Track Selection 1: Opus de Funk
Selection 2: Straight Life
Selection 3. Peace Pipe
Tubby Hayes (ts) Harry South (p) Pete Blannin (b) Bill Eyden (d) recorded at Decca Studios, Hampstead, London, England, July 29, 1955
Recorded at the incredibly young age of only twenty, this must have been his first proper LP, predating the Tempo recordings. Less fiery than some of his later works, more Rollinesque, and tracks very short 3-4 minutes in the manner of 1955, hence three selections.
Vinyl: US Imperial LP 9046
Imperial: US label Imperial was formed in 1947, and throughout the 1950s, issued a vast quantity of R&B and Country, featuring artists like Fats Domino and Slim Whitman ..You might be forgiven for thinking there was a size agenda here, which is perhaps where the Little Giant fitted in. It worked for Cannonball Adderley, the speak-your-weight machine “Ok, one of you two get off the scales” size musician. By 1970 the Imperial label had become part of Liberty’s merger with United Artists, and is today all owned by EMI, the litigious hedge fund-owned company with a mountain of debt and a small sideline in selling records
If it was not already obvious from the photograph, a previous owner has helpfully added the word “Sax” to the top of the cover. Like you would be flicking through a pile of jazz records, looking hard for one with saxophone playing on it.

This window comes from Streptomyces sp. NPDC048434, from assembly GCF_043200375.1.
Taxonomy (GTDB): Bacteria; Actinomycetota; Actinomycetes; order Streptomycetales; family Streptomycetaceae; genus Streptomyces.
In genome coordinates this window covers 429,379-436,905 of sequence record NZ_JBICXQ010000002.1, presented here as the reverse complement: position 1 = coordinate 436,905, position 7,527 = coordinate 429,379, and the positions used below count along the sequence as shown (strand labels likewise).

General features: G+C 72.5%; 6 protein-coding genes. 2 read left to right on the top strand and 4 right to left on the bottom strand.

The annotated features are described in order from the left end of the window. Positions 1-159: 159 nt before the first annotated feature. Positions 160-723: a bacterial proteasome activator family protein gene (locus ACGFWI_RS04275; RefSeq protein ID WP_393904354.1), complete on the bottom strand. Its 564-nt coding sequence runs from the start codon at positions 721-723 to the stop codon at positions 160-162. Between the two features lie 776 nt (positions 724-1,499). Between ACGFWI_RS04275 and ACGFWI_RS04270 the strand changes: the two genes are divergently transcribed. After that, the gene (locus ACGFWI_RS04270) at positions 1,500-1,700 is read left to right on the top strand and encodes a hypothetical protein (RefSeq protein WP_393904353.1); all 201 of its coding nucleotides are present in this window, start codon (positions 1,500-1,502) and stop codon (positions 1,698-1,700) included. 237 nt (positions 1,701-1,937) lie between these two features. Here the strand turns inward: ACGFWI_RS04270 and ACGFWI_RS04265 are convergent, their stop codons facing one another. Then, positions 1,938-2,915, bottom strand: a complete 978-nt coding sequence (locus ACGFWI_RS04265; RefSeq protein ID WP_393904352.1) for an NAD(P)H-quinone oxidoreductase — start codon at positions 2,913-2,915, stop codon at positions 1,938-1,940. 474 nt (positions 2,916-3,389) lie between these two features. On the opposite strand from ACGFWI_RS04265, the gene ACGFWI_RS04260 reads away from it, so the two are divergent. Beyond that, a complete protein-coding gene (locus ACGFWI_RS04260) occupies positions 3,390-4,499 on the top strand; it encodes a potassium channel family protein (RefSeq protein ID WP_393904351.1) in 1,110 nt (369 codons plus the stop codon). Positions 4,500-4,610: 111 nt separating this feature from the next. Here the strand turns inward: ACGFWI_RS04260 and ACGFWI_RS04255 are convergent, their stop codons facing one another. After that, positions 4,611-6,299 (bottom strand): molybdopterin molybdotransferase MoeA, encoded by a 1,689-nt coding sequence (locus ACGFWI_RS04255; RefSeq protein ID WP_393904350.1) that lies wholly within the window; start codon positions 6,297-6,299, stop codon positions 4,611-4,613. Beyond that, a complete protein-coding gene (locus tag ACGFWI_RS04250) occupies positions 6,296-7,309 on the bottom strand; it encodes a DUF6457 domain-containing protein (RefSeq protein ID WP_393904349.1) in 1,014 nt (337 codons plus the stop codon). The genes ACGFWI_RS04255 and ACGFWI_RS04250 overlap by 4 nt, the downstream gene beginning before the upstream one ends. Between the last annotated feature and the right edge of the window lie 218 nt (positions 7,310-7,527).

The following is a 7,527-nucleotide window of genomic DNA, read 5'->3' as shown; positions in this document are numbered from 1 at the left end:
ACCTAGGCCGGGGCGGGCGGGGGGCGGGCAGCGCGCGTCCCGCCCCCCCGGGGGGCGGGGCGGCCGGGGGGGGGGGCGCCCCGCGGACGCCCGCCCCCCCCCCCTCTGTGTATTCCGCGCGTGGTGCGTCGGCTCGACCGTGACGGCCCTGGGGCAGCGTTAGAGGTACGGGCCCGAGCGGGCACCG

Doesn’t register anything with me, apart from the rune-like “x”
Source: Ebay Record Location: US
“Mega Rare LP of Tubby Hayes – Little Giant of Jazz (Imperial 9046 – mono) Original black label edition with deep groove on both sides – NOT a current re-issue! Extremely rare U.S. release for Hayes is a rare classic that no serious jazz collector can be without.
The LP is in VG+ condition with some marks and much if not most of the original shine – not for the audiophile, but still really nice for an LP of this vintage – still, you may hear some noise. The cover is in VG+ condition with a bit of staining (visible on the back) and tape on the upper seam. There is a small bit of writing on the front cover. Not perfect, but how many of these do you see at any price”
You wouldn’t expect to look for British jazz located in the US. The person whose gets the
blame credit for me bidding is Simon Spillett, master saxophonist and Tubby’s biographer. Thanks for the tip, Simon.
According to Popsike only eight copies of this record have ever come to market, since 2005, so another record that earns the description “rare” though the most it has ever sold for is about $170. In the American market, Tubby was “not from round these here pards” as the barman would say in wild-west movies. Perhaps it doesn’t register on the big boys scales, so the price remains modest.
The vinyl certainly is shiny, but I have never found a relationship between the sound of a record and how shiny the vinyl is. Sellers wax lyrical about how the vinyl retains much of its original gloss. I have seen guys in record stores polishing stacks of second-hand vinyl with a lint cloth, basically pushing dust and grit down into the groove. The surface is shiny alright, and about as relevant as a wax polish to an old car with a dodgy engine. Vinyl can be shiny or mottled with grey patches, and seems to play equally well.
The collection of Tubby originals is beginning to look quite respectable, apart from the very nice Jasmines that are unlikely to turn into original Tempos any time soon.